Compare any two graphics cards:
Radeon HD 6670 (OEM) vs Radeon HD 6950
IntroThe Radeon HD 6670 (OEM) uses a 40 nm design. AMD has set the core frequency at 800 MHz. The GDDR5 RAM is set to run at a frequency of 1000 MHz on this specific model. It features 480 SPUs along with 24 Texture Address Units and 8 Rasterization Operator Units.
Compare all of that to the Radeon HD 6950, which has GPU core speed of 800 MHz, and 1024 MB of GDDR5 memory running at 1250 MHz through a 256-bit bus. It also is comprised of 1408 SPUs, 88 TAUs, and 32 ROPs.
(No game benchmarks for this combination yet.)
Power Usage and Theoretical Benchmarks
Power Consumption (Max TDP)
In theory, the Radeon HD 6950 should be 150% quicker than the Radeon HD 6670 (OEM) overall, because of its higher data rate. (explain)
Texel RateThe Radeon HD 6950 is quite a bit (more or less 267%) more effective at anisotropic filtering than the Radeon HD 6670 (OEM). (explain)
Pixel RateThe Radeon HD 6950 is quite a bit (more or less 300%) better at anti-aliasing than the Radeon HD 6670 (OEM), and also capable of handling higher screen resolutions without losing too much performance. (explain)
Please note that the above 'benchmarks' are all just theoretical - the results were calculated based on the card's specifications, and real-world performance may (and probably will) vary at least a bit.
Please note that the price comparisons are based on search keywords - sometimes it might show cards with very similar names that are not exactly the same as the one chosen in the comparison. We do try to filter out the wrong results as best we can, though.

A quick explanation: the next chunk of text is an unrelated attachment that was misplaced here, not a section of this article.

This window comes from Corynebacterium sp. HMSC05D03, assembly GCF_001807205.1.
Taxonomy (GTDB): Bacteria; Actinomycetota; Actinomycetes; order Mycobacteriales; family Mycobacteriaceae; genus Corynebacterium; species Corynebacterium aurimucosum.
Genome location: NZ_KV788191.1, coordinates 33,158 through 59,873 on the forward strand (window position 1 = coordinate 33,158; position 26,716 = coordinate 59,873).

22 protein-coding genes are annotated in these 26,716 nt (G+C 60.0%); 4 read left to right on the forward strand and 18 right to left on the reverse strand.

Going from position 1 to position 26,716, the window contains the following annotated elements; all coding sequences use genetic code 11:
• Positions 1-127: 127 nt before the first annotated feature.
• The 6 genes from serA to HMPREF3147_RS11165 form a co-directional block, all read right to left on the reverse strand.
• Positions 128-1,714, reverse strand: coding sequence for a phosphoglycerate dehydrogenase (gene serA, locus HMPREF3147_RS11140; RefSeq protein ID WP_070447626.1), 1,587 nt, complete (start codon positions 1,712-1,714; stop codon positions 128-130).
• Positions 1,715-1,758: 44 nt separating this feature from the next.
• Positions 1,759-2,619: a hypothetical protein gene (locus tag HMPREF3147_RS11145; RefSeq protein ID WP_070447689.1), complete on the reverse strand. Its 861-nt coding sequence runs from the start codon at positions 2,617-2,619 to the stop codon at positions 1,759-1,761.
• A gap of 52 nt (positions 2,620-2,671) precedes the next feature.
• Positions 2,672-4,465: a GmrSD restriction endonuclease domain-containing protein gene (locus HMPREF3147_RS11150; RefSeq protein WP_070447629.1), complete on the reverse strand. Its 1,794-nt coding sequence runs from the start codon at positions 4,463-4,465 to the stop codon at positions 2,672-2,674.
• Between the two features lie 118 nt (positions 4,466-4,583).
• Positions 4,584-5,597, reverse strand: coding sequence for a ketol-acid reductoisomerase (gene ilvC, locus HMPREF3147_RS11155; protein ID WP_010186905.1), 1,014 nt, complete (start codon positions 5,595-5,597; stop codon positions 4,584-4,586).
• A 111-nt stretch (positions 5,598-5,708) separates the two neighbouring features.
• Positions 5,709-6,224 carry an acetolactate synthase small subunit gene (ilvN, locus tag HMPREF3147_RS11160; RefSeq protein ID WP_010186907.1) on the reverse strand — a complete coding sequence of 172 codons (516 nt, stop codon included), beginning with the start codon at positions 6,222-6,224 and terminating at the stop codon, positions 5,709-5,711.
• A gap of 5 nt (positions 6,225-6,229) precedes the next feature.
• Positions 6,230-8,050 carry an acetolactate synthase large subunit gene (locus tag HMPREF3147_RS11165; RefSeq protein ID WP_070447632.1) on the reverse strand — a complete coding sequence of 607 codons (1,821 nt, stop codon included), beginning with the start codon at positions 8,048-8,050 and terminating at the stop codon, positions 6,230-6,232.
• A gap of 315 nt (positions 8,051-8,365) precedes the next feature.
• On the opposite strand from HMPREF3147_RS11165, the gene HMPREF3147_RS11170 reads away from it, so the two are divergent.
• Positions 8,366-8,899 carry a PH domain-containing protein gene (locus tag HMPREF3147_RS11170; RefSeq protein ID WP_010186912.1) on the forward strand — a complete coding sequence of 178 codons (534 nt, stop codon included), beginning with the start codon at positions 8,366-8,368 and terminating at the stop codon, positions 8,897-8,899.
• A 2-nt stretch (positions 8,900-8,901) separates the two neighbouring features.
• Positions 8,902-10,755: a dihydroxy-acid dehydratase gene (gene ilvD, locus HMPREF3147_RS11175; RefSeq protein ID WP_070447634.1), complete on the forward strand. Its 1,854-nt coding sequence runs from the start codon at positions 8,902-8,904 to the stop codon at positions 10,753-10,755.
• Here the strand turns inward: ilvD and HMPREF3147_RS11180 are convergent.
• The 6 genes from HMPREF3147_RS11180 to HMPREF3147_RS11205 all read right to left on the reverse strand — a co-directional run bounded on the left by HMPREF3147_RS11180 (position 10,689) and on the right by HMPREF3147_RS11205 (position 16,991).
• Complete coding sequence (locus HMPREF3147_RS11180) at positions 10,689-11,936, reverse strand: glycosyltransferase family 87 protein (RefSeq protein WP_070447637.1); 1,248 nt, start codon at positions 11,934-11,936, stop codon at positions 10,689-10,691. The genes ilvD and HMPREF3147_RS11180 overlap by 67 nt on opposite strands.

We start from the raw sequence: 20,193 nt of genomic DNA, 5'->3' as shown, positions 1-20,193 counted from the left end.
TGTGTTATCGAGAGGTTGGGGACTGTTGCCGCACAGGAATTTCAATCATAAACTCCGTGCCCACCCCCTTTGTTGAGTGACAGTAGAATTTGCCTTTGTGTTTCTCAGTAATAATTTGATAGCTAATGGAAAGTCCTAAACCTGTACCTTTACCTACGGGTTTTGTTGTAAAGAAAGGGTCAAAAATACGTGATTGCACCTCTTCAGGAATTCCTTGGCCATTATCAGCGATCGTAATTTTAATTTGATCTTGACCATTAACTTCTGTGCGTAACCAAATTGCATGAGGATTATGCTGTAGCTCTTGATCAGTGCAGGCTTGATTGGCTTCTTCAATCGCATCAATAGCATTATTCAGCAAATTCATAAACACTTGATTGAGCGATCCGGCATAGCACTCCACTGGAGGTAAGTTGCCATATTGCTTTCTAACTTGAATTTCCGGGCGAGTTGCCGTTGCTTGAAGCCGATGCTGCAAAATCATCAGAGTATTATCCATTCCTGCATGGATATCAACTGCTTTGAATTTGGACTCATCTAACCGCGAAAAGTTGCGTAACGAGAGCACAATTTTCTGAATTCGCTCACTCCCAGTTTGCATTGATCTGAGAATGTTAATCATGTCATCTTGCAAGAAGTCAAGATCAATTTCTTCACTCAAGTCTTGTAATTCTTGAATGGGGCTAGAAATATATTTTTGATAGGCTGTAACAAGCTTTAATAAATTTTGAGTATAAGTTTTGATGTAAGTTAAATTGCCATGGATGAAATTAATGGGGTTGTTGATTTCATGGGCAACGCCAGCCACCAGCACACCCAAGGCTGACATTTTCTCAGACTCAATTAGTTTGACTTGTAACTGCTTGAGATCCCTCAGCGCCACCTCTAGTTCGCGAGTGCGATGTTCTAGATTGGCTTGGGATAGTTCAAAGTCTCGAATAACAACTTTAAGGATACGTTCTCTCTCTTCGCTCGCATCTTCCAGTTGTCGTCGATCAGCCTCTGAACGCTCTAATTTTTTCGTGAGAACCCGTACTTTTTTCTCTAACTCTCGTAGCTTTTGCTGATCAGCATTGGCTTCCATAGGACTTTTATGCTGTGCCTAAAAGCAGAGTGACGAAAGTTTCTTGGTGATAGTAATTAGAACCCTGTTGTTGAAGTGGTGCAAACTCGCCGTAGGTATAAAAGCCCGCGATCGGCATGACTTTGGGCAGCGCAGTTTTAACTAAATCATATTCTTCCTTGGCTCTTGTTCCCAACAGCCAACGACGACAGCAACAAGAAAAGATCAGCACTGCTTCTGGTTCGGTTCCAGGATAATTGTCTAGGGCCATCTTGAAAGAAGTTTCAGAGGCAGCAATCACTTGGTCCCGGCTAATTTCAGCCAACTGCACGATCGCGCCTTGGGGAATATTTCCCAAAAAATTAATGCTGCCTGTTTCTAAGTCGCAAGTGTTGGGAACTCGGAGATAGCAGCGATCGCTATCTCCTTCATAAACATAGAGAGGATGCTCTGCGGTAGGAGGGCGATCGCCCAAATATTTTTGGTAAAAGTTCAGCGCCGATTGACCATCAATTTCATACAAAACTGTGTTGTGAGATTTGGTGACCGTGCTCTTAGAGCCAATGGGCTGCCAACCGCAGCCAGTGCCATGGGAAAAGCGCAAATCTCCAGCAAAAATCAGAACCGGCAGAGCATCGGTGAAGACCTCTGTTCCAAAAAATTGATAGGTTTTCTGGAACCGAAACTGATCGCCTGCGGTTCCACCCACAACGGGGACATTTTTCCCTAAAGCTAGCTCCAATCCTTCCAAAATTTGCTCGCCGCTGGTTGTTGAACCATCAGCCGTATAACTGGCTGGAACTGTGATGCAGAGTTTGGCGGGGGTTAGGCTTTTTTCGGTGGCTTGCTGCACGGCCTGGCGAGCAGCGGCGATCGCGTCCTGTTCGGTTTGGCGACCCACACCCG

Memory Bandwidth: Bandwidth is the max amount of data (measured in megabytes per second) that can be transferred past the external memory interface in one second. It is worked out by multiplying the interface width by the speed of its memory. If it uses DDR memory, it should be multiplied by 2 again. If DDR5, multiply by ANOTHER 2x. The better the card's memory bandwidth, the faster the card will be in general. It especially helps with anti-aliasing, High Dynamic Range and high resolutions.
Texel Rate: Texel rate is the maximum number of texture map elements (texels) that are applied in one second. This is calculated by multiplying the total amount of texture units of the card by the core speed of the chip. The better this number, the better the card will be at handling texture filtering (anisotropic filtering - AF). It is measured in millions of texels per second.
Pixel Rate: Pixel rate is the maximum amount of pixels that the graphics card could possibly record to its local memory per second - measured in millions of pixels per second. The figure is worked out by multiplying the amount of ROPs by the the card's clock speed. ROPs (Raster Operations Pipelines - aka Render Output Units) are responsible for filling the screen with pixels (the image). The actual pixel output rate also depends on many other factors, especially the memory bandwidth - the lower the memory bandwidth is, the lower the potential to get to the maximum fill rate.